Importance of integration in the Application Lifecycle Management – ALM world has experienced a remarkable upsurge over past few years. Tools, specific to different phases of ALM have been integrated to impart bi-directional data flow and process automation. And it was required.
Within the span of any application’s lifecycle, requirements are captured several times, tests are described at multiple places and numerous other activities are done and redone repetitively. At the end of the day, a lot of time gets wasted to figure out who is doing what, what needs to be done and many such unnecessary and redundant work which could be avoided otherwise.
These problems surface in a larger scale when a software delivery team has members from different departments, geographies or organizations. Organizations realized the demand of a tool that could solve the problems with existing ALM tools; software delivery organizations started to explore the different approaches to integration. Tool vendors came out with different varieties of integrated solutions.
Primarily three different approaches are used broadly while integrating point tools from specific vendors. The pros and cons of all these three approaches are explained below.
Point to Point Integration
The Point to Point Integration approach is ideally suited for a scenario where only two tools are connected to form an integrated environment. The USP of this approach is its simplicity; all you need to do is integrate a pair of tools and you are done. However, the complexity and difficulty of such an approach increase manifold when multiple tools are involved. In a multiple tool scenario, you need to have integrations among all the tools.
A Point to Point Integration Mesh for a 10-Tool Scenario
In a scenario where there are just 10 tools involved, an organization would need as many as 45 integrations. It is not difficult to imagine the level of complex maintenance required to manage 45 integrations!
Moreover, as each integration code is specifically customized for a pair of tools, a change in business logic would necessitate a change in the integration code. Consequentially a change in the code would require a complete cycle of development, test and deployment. This much of work is truly undesired, especially when you are contemplating a small change.
Another drawback of this approach is that it restricts you from changing tools. Let us consider a scenario where Tool A is integrated with Tool B. Now if you want to swap Tool B with Tool C, then the integration needs to be configured again which means additional expenditure coupled with extra effort. It is because of all these problems that point to point integrations should be avoided for a robust long-term solution.
All in One Integrated Solution
An All in One Integrated solution means having a fully integrated ALM solution from a single vendor. This ideally could have been the best possible solution for a software project delivery team. With all the point tools coming from one single vendor, and a closely knit integrated system, One would think that it is an ideal solution to adopt.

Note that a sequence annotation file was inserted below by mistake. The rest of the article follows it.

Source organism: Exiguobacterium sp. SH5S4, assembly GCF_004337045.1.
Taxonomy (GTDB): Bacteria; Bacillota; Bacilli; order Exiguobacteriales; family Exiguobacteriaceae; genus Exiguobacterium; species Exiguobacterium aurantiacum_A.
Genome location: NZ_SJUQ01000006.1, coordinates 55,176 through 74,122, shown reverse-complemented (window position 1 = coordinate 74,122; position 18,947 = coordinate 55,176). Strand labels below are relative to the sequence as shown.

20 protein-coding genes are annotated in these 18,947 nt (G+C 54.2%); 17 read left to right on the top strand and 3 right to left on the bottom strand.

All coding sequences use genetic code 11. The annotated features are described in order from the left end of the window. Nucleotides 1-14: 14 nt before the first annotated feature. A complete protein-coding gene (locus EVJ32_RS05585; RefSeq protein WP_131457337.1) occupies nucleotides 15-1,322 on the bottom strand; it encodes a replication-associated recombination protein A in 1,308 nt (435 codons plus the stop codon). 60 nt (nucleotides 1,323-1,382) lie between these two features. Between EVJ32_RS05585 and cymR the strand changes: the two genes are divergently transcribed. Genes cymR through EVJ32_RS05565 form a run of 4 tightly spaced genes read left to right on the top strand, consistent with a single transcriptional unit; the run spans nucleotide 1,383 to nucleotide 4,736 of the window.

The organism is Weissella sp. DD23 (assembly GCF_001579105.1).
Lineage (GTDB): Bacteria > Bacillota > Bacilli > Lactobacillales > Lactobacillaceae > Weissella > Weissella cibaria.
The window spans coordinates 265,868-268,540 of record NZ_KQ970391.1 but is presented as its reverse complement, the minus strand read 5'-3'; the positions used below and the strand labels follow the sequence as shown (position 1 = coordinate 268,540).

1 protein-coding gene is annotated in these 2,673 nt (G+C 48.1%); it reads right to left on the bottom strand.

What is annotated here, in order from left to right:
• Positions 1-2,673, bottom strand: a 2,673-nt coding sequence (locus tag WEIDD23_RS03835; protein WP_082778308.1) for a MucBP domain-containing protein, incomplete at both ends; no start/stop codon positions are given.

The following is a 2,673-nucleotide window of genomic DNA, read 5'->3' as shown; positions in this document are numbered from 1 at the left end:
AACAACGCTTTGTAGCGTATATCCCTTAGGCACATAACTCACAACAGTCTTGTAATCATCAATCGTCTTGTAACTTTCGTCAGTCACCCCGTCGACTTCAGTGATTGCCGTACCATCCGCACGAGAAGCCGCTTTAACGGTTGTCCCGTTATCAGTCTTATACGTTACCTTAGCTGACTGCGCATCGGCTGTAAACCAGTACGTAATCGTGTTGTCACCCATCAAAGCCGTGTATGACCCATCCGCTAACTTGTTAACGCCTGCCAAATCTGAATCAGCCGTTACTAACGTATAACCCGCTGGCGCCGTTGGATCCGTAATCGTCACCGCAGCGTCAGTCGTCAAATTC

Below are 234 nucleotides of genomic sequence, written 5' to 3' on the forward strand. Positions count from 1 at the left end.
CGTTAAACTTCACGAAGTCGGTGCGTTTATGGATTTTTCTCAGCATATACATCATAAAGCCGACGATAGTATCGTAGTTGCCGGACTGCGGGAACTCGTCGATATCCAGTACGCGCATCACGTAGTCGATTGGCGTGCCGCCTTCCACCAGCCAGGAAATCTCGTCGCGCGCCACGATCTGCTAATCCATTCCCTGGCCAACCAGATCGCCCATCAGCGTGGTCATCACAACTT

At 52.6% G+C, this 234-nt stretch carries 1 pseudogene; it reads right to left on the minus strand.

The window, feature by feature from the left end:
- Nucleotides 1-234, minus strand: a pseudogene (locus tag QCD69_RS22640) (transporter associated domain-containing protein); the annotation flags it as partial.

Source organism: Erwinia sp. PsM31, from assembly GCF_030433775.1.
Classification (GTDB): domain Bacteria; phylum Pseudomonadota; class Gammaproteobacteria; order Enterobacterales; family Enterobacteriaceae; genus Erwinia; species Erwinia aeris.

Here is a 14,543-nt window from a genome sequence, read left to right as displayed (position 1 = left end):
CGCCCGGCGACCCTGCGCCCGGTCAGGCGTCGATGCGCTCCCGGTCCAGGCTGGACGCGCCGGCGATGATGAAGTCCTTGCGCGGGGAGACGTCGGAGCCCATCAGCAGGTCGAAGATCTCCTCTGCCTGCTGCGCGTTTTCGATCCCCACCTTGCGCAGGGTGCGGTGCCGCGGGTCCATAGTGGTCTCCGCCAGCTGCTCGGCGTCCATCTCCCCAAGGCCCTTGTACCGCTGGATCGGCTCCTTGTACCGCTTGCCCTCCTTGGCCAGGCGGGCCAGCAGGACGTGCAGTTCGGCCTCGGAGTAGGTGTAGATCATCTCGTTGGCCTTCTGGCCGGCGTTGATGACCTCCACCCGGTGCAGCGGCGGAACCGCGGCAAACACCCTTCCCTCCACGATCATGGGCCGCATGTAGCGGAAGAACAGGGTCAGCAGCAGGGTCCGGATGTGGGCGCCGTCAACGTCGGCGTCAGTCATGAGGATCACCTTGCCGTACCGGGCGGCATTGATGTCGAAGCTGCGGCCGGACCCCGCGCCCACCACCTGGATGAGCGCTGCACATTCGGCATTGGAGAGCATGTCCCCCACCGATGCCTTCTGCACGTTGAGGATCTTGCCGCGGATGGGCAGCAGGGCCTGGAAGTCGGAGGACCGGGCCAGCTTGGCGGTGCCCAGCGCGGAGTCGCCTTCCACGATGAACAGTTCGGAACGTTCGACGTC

An All in One Integrated Solution
However, the only problem with this is that, you cannot expect every egg in a basket to be of the same standard. The biggest drawback of such a system is that all the tools are not the best of the breed in their respective categories. So this effectively means that you are compromising with quality, which might not be acceptable to a majority of organizations. In addition, getting committed to a single vendor solution may not be in the best long term economic interest of the organization.
ALM Integration Platform Solution
An Integration Platform Solution is the latest trend in the ALM integration scenario. This approach has apparently covered all bases and avoided the pitfalls that exist in the above mentioned approaches. The ALM Integration Platform is based on the middleware technology and configured around the Enterprise Service Bus architecture.
The ALM Middleware Enterprise Service Bus Architecture
The advantages of this approach are many. First and foremost, the complexity of integrations has been reduced considerably. The ESB architecture only needs one adapter per tool in the integration scenario. The ALM Integration Platform is based on a standard set of web service based APIs, thus having the ability to integrate a range of tools including internal tools developed in-house. The purpose of including the internal tools within the scope of integration is to ensure that no development effort is wasted.
Another big advantage of Integration ALM Platform approach is the fact that you can afford to alter the business rules and logics according to the needs and necessities of the use case. These rules are independent of the individual tool adapters and are configurable.
The freedom to choose the best of the breed tools for specific criteria is of considerable benefit. This enables you to pick and choose tools according to your needs and financial ability. The Analytics and Dashboard domain of ALM has been greatly benefitted with the introduction of this approach. All you need to do is collect the entire set of data in the central repository of the ALM Integration Platform. Once that is done, you can create all the required dashboards and metrics with a few clicks. The value of such extensive and cross-tool reports in a project cannot be underestimated because they give you valuable insight about the entire project.
With all these features and advantages, ALM Integration Solution has rightfully taken a giant stride. It is for all the right reasons that the popularity of a compact and well-knit integrated ALM solution is on the rise among project delivery teams.
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